Open Access

A low-carbohydrate high-fat diet decreases lean mass and impairs cardiac function in pair-fed female C57BL/6J mice

Contributed equally
Nutrition & Metabolism201613:79

https://doi.org/10.1186/s12986-016-0132-8

Received: 16 May 2016

Accepted: 13 October 2016

Published: 15 November 2016

Abstract

Background

Excess body fat is a major health issue and a risk factor for the development of numerous chronic diseases. Low-carbohydrate diets like the Atkins Diet are popular for rapid weight loss, but the long-term consequences remain the subject of debate. The Scandinavian low-carbohydrate high-fat (LCHF) diet, which has been popular in Scandinavian countries for about a decade, has very low carbohydrate content (~5 E %) but is rich in fat and includes a high proportion of saturated fatty acids. Here we investigated the metabolic and physiological consequences of a diet with a macronutrient composition similar to the Scandinavian LCHF diet and its effects on the organs, tissues, and metabolism of weight stable mice.

Methods

Female C57BL/6J mice were iso-energetically pair-fed for 4 weeks with standard chow or a LCHF diet. We measured body composition using echo MRI and the aerobic capacity before and after 2 and 4 weeks on diet. Cardiac function was assessed by echocardiography before and after 4 weeks on diet. The metabolic rate was measured by indirect calorimetry the fourth week of the diet. Mice were sacrificed after 4 weeks and the organ weight, triglyceride levels, and blood chemistry were analyzed, and the expression of key ketogenic, metabolic, hormonal, and inflammation genes were measured in the heart, liver, and adipose tissue depots of the mice using real-time PCR.

Results

The increase in body weight of mice fed a LCHF diet was similar to that in controls. However, while control mice maintained their body composition throughout the study, LCHF mice gained fat mass at the expense of lean mass after 2 weeks. The LCHF diet increased cardiac triglyceride content, impaired cardiac function, and reduced aerobic capacity. It also induced pronounced alterations in gene expression and substrate metabolism, indicating a unique metabolic state.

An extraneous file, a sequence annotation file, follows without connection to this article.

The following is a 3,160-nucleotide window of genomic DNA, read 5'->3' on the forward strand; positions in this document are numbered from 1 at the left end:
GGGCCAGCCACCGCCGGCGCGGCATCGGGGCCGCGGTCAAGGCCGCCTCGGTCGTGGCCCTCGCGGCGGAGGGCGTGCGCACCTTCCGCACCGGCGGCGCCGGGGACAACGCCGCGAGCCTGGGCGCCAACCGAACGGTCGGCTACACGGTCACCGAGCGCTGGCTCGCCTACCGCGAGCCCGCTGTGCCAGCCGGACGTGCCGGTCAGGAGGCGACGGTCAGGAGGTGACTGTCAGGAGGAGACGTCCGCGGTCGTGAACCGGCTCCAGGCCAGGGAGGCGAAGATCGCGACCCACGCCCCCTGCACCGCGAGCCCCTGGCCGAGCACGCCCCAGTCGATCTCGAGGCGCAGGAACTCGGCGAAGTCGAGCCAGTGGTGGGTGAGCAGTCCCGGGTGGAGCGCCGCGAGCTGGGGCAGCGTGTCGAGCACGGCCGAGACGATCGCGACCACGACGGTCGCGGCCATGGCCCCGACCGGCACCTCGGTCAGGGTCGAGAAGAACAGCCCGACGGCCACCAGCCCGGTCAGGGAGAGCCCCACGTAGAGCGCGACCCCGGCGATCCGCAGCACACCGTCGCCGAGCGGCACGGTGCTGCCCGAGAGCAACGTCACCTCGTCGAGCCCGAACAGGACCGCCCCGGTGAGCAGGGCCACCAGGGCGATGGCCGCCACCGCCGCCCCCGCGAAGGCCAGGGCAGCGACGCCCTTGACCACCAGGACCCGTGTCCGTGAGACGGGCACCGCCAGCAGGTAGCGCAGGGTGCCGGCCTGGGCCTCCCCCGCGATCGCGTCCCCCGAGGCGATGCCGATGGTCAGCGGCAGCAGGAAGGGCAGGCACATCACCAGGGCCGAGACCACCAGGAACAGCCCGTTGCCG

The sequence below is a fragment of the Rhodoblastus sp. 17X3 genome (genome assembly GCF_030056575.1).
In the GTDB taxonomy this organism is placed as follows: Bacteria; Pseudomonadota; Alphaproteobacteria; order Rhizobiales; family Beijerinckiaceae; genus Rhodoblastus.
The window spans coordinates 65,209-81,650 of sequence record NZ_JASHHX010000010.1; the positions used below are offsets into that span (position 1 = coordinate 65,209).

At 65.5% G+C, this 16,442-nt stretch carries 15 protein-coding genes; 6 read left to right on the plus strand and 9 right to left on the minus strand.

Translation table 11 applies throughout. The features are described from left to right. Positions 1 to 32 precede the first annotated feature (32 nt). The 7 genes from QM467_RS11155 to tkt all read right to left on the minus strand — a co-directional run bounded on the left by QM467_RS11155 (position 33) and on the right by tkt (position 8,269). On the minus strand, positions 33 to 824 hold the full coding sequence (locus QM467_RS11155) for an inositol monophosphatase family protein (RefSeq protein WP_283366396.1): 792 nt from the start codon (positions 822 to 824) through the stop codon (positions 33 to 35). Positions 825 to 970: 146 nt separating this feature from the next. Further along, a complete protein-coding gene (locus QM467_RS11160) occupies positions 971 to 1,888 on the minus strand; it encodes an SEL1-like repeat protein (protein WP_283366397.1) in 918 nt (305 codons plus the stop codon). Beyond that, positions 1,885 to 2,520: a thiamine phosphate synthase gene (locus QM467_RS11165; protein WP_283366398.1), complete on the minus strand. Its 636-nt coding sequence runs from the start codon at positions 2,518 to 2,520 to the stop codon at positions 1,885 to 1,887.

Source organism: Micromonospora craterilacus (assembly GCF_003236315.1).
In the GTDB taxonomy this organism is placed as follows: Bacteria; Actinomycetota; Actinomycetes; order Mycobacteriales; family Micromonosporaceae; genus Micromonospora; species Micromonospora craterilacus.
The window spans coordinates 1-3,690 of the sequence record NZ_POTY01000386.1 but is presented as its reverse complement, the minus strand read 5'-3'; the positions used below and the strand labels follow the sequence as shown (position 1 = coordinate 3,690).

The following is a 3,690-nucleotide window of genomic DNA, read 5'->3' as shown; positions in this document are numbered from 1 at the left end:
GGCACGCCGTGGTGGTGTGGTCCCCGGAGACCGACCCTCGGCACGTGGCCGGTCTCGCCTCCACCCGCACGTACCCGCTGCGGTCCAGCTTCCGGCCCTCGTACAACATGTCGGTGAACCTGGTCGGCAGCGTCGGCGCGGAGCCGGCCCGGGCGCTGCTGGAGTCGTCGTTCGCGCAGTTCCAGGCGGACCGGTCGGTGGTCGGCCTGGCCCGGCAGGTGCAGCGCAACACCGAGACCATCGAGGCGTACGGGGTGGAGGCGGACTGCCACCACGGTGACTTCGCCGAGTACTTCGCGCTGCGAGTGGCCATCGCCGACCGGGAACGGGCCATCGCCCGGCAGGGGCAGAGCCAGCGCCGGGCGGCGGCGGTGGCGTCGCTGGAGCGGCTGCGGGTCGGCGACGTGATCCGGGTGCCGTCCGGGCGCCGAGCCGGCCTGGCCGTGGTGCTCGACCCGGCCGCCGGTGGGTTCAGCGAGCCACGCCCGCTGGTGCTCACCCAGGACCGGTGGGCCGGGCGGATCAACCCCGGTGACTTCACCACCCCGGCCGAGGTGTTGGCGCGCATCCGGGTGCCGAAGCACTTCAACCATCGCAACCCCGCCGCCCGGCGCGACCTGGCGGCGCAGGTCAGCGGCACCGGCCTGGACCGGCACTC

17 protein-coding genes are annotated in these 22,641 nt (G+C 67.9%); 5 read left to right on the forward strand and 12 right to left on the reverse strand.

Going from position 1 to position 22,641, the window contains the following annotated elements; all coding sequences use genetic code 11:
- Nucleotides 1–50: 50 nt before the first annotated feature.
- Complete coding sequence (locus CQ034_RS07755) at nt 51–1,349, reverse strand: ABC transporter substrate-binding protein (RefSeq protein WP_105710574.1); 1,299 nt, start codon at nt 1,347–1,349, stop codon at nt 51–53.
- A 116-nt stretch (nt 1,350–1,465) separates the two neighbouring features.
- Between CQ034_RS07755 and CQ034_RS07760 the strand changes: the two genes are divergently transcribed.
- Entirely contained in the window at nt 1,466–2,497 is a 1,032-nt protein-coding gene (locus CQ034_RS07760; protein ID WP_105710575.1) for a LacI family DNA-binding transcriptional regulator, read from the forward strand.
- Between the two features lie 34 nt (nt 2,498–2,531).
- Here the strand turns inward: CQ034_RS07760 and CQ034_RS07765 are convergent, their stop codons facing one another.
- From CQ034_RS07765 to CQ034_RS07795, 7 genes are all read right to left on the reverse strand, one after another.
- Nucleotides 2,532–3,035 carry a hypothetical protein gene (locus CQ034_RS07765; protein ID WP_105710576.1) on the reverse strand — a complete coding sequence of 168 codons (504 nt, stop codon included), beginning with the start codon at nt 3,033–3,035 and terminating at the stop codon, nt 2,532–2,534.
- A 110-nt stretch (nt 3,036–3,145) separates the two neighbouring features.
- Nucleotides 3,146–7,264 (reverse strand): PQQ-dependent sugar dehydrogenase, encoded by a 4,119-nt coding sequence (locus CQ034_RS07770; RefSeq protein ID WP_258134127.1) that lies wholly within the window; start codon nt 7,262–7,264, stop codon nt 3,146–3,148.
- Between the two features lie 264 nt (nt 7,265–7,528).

Conclusions

Pair-fed mice eating LCHF increased their percentage of body fat at the expense of lean mass already after 2 weeks, and after 4 weeks the function of the heart deteriorated. These findings highlight the urgent need to investigate the effects of a LCHF diet on health parameters in humans.

Keywords

Low-carbohydrate diet Heart Mouse

Background

The prevalence of obesity has increased in the last few decades, as have the metabolic syndromes and cardiac health problems that are associated with obesity [1]. This is most likely due to both behavioral and environmental factors, such as changes in dietary habits and activity levels, rather than to genetic factors. During the last ten years, a variety of low-carbohydrate high-fat diets have become more popular, like the Atkins diet and the Scandinavian low-carbohydrate high-fat diet (LCHF). This is probably because such diets can help people lose weight rapidly. The Swedish Council on Health Technology Assessment recently performed a systematic knowledge survey on the dietary treatment of obesity [2]. The authors concluded that in the short-term, i.e., over a 6-month period, providing advice about strict or moderately low-carbohydrate diets is more effective for weight loss than providing advice about low-fat diets.

The present study aimed to investigate the metabolic and physiological consequences of a diet that has a macronutrient composition similar to the Scandinavian LCHF diet [75 energy proportion (E %) fat, 20 E % protein, 5 E % carbohydrates]. The Scandinavian LCHF diet has a high fat content, and the fat comes mostly from dairy products and meat, both of which have high levels of saturated fatty acids. This diet also encourages the intake of medium-chain triglycerides. It is currently unknown whether there is a causal link between high fat intake and an increased risk of diseases such as type 2 diabetes and cardiovascular disease [2].